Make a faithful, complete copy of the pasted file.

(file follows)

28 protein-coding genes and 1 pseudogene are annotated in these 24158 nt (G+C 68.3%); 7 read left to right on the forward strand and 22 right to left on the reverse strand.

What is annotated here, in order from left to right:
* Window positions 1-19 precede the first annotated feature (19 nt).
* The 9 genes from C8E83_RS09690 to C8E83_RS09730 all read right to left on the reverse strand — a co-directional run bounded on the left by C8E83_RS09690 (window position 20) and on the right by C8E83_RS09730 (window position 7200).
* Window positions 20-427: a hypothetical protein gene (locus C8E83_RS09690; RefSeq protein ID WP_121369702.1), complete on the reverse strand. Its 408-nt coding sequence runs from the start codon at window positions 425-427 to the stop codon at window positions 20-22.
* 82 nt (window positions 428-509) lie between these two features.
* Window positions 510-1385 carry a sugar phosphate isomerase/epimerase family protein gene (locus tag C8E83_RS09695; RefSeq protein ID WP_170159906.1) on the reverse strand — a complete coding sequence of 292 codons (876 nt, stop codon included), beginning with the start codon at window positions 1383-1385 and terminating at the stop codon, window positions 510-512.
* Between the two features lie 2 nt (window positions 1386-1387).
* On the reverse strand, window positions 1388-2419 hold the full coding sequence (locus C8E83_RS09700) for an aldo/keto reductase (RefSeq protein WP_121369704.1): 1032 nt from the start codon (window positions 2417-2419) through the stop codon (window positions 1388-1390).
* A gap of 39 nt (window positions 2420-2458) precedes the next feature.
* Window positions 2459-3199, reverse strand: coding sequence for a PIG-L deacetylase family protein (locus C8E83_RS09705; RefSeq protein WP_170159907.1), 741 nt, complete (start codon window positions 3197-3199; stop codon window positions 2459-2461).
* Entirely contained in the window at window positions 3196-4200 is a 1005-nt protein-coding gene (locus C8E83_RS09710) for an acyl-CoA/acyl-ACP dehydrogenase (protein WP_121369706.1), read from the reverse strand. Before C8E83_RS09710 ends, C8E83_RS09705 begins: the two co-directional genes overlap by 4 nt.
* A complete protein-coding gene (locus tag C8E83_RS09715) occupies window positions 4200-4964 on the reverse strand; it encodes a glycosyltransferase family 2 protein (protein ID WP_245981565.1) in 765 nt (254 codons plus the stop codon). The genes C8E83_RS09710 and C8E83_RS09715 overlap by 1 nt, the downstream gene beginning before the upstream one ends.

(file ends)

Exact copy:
28 protein-coding genes and 1 pseudogene are annotated in these 24158 nt (G+C 68.3%); 7 read left to right on the forward strand and 22 right to left on the reverse strand.

What is annotated here, in order from left to right:
* Window positions 1-19 precede the first annotated feature (19 nt).
* The 9 genes from C8E83_RS09690 to C8E83_RS09730 all read right to left on the reverse strand — a co-directional run bounded on the left by C8E83_RS09690 (window position 20) and on the right by C8E83_RS09730 (window position 7200).
* Window positions 20-427: a hypothetical protein gene (locus C8E83_RS09690; RefSeq protein ID WP_121369702.1), complete on the reverse strand. Its 408-nt coding sequence runs from the start codon at window positions 425-427 to the stop codon at window positions 20-22.
* 82 nt (window positions 428-509) lie between these two features.
* Window positions 510-1385 carry a sugar phosphate isomerase/epimerase family protein gene (locus tag C8E83_RS09695; RefSeq protein ID WP_170159906.1) on the reverse strand — a complete coding sequence of 292 codons (876 nt, stop codon included), beginning with the start codon at window positions 1383-1385 and terminating at the stop codon, window positions 510-512.
* Between the two features lie 2 nt (window positions 1386-1387).
* On the reverse strand, window positions 1388-2419 hold the full coding sequence (locus C8E83_RS09700) for an aldo/keto reductase (RefSeq protein WP_121369704.1): 1032 nt from the start codon (window positions 2417-2419) through the stop codon (window positions 1388-1390).
* A gap of 39 nt (window positions 2420-2458) precedes the next feature.
* Window positions 2459-3199, reverse strand: coding sequence for a PIG-L deacetylase family protein (locus C8E83_RS09705; RefSeq protein WP_170159907.1), 741 nt, complete (start codon window positions 3197-3199; stop codon window positions 2459-2461).
* Entirely contained in the window at window positions 3196-4200 is a 1005-nt protein-coding gene (locus C8E83_RS09710) for an acyl-CoA/acyl-ACP dehydrogenase (protein WP_121369706.1), read from the reverse strand. Before C8E83_RS09710 ends, C8E83_RS09705 begins: the two co-directional genes overlap by 4 nt.
* A complete protein-coding gene (locus tag C8E83_RS09715) occupies window positions 4200-4964 on the reverse strand; it encodes a glycosyltransferase family 2 protein (protein ID WP_245981565.1) in 765 nt (254 codons plus the stop codon). The genes C8E83_RS09710 and C8E83_RS09715 overlap by 1 nt, the downstream gene beginning before the upstream one ends.